Water towers are a common sight in New York, especially in SoHo. Wherever you are, if you look up, chances are you’ll see at least one, if not a small forest of them dotting the skyline. They are certainly a mainstay of SoHo’s architectural landscape. Although I grew up seeing them every day, I never really knew if or how they worked. Do all of those wooden containers still hold water? And if so, how does the water get in, and then out again?
I had the pleasure of sitting down with David Hochauser, co-owner of Isseks Brothers, a family company that has been continuously building and repairing water towers since David’s great grandfather, a cooper (barrel maker) from Poland, built the first water tower in New York City in the 1890’s. It turns out that, although they may look like remnants from New York’s past, 99% of the water towers in SoHo are still in use and they are still being manufactured, though only two companies that build them remain in New York City.
Beginning in the 19th century, as buildings grew taller (than six stories) and especially after Elisha Otis invented the safety elevator, the city needed a way to get water to the higher floors of buildings. Originally made from Redwood, the tanks are now built from cedar planks (Alaskan, White, Yellow). At first they were used solely to provide everyday water for drinking, bathing, etc. to the tenants of the building. After the tragic 1911 Triangle Shirtwaist Factory fire, where 146 workers died due to lack of means of egress and sprinkler systems, laws were put in place that required buildings to install fire safety measures.
The bottom 40% of the water in a tank is now saved for fire protection and the rest is for domestic use. A typical tank refills 3 or 4 times per day when a float triggers a pump to bring up more water when the tank is about half full. A pipe that runs from the upper half of the tank into the building’s plumbing sends water down to the apartments below using gravity for water pressure.
Isseks Brothers builds 2-3 tanks per week and maintains many more. I had the rare privilege of watching one being built up close. A water tank that needs to be replaced is taken down and rebuilt all in one day to minimize disruption of water flowing to tenants. Once all of the old planks are taken down, new ones, cut to exact size and numbered, are used to build the replacement. The process resembles a ballet, perfectly choreographed, each carpenter playing a specific role.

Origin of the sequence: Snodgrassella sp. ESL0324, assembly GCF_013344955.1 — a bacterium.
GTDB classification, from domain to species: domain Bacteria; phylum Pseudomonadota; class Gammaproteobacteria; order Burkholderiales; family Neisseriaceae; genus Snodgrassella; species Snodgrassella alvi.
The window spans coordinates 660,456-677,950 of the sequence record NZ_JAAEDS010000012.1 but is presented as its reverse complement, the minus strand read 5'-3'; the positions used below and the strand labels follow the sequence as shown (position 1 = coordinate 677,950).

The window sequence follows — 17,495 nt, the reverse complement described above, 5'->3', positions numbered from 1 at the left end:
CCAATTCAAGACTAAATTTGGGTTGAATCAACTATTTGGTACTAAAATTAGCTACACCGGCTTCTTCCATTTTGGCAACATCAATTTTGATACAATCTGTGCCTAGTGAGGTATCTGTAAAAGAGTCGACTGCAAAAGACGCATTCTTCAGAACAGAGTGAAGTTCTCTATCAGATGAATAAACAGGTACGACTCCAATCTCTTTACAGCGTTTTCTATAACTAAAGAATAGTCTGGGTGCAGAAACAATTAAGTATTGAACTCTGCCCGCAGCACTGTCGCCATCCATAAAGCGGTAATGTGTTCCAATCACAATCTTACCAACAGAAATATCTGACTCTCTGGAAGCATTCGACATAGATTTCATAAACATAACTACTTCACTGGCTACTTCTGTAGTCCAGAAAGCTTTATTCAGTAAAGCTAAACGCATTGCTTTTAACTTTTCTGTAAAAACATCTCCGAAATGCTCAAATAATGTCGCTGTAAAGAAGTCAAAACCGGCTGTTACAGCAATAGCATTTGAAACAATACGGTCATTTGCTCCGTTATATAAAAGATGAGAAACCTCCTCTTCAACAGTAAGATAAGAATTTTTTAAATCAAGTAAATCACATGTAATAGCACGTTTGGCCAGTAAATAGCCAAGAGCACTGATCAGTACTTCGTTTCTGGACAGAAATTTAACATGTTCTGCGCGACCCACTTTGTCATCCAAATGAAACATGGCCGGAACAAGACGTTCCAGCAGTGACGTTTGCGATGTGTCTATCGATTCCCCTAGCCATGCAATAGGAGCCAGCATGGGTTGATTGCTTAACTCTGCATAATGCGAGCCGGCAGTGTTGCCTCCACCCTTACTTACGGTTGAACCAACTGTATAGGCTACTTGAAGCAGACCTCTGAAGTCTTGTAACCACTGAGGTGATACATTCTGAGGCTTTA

Made necessarily of untreated wood so that no chemicals or sealants will seep into drinking water, the tanks leak when first constructed until water saturates the wood, making it swell and thus closing any gaps between the planks held together with cable. It is now possible to install steel tanks, but they are more expensive and actually require more maintenance than wooden ones. A maintained wooden tank lasts about 25 years and then requires replacement, thus keeping the water-tower-building business alive.
I’ve always felt that water towers are in themselves works of art. Artists have also used water towers as their canvases and backdrops. The Water Tank Project transformed 300 water tanks in New York City, including one on West Broadway and Spring Street by Lorenzo Petrantoni, into public art pieces that
aim to increase public awareness of the need for water conservation. There is also Rachel Whitehead’s Water Tower, a translucent resin tank that she herself called a “jewel in the Manhattan skyline” located at West Broadway and Grand Street and is now part of MOMA’s permanent collection. There are also artists like Sophie MJ Cooper who feature water towers in their urban landscapes. Although she lives in Santa Monica, Sophie often comes to SoHo to visit her muses.
So if you haven’t yet been struck by the beauty and grace of our fair city’s water towers, make sure to look up to see art, form, and function collide along SoHo’s rooftops.